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Re-opening of borders |03 June 2020

Re-opening of borders

Dr Louange and Dr Gedeon during the press conference yesterday (Photo: Louis Toussaint)

Seychelles gets 15 applications for entry so far


The department of health has so far received 15 applications for entry into the Seychelles with the re-opening of its borders since June 1.

Public Health Commissioner, Dr Jude Gedeon, yesterday highlighted that these applications are in a various stages of processing.

With Seychelles proceeding cautiously towards the re-opening of borders, only public health-approved flights, vessels and leisure craft will be allowed into the country.

Private jets and chartered flights are being favoured above commercial flights which have been deemed high-risk for the moment.

The entry applications to undertake this process is now available on the health department website, Dr Gedeon noted yesterday, along with various advisories and conditions for entry.

“Our work, these past few weeks, have focused on strategies linked to re-opening of our ports of entries and new activities. As you know, the airport was accepting cargo and domestic flights but now we are accepting private jets and chartered flights. These are possible with an entry application and are subject to conditions. Leisure craft and yachts can also resume their activities and foreign vessels can enter Seychelles.”

Airlines including the national carrier, Air Seychelles, will also have to fill in these application forms to gain entry.

“So far it is going well. But with any new measure there is a transition period during which some people are not getting information at the same time, but we are correcting this as we go along,” Dr Gedeon added.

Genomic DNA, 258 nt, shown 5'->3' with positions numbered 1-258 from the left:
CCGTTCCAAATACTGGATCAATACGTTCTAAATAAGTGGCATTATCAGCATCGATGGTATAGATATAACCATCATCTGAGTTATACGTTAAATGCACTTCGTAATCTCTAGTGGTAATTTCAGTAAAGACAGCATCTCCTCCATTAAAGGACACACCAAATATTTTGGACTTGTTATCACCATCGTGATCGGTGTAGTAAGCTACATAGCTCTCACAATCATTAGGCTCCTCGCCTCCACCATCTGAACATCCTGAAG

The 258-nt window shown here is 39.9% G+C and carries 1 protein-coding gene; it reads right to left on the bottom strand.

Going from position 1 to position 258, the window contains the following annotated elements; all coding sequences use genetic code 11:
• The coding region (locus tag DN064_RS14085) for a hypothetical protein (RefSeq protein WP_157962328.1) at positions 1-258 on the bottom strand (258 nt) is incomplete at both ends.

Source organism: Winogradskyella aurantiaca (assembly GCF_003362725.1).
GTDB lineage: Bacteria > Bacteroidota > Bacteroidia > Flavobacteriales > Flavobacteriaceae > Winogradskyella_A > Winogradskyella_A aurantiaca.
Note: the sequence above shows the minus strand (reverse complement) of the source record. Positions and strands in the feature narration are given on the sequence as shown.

Dr Gedeon noted that the entry of luxury mega yacht A into Seychelles waters, without permission, had been the result of miscommunication.

“They were outside of our borders and figured they could enter to prepare for the yachting season without realising that they needed to send in a formal application and receive permission.”

The public health commissioner added that the Public Health Authority was unaware of A’s entry and, after learning the fact, relegated the yacht to a quarantine zone.

The 30 crew members onboard are not allowed off the yacht and the vessel is waiting for its entry application to be approved.

Dr Gedeon also revealed that the owner of mega yacht A is not onboard the ship and is planning to come into the country soon.

Mega yacht A is said to belong to a Russian billionaire but Russia does not feature on the list of countries allowed entry into the country.

This list, which is updated regularly, presently comprises 19 countries that have been identified as low risk.

Dr Gedeon indicated that anyone would be allowed entry if they have spent 14 days and above in one of those low-risk countries.

On another note, Dr Gedeon expressed his disappointment in regards to the behaviour of Seychellois who are not observing measures such as social distancing.

“When it comes to socialising, people are not doing it properly; whether it’s shopping or social events, there has been no regards to social distancing and this worries us because these are the activities that have fuelled the outbreaks in other countries.”

He highlighted that we must maintain the same behaviour as practiced during the recent months to prevent the spread of COVID-19 in case of another wave.

Seychelles has been COVID-19 free for three weeks and counting. A total of 79 persons are quarantined at Berjaya Bay hotel and nine others at the Family Hospital.

“Everybody is doing well aside from a patient in the family hospital who is displaying symptoms linked to their pre-existing health condition,” Dr Danny Louange, chief executive of the Health Care Agency, affirmed.

The health authorities are expecting 20,000 anti-gen test kits to arrive in the country on June 6 to boost the country’s COVID-19 preparedness.

These antigen tests will be able to detect fragments of the virus at a much earlier stage and have cost the government around US $377,000.


Elsie Pointe

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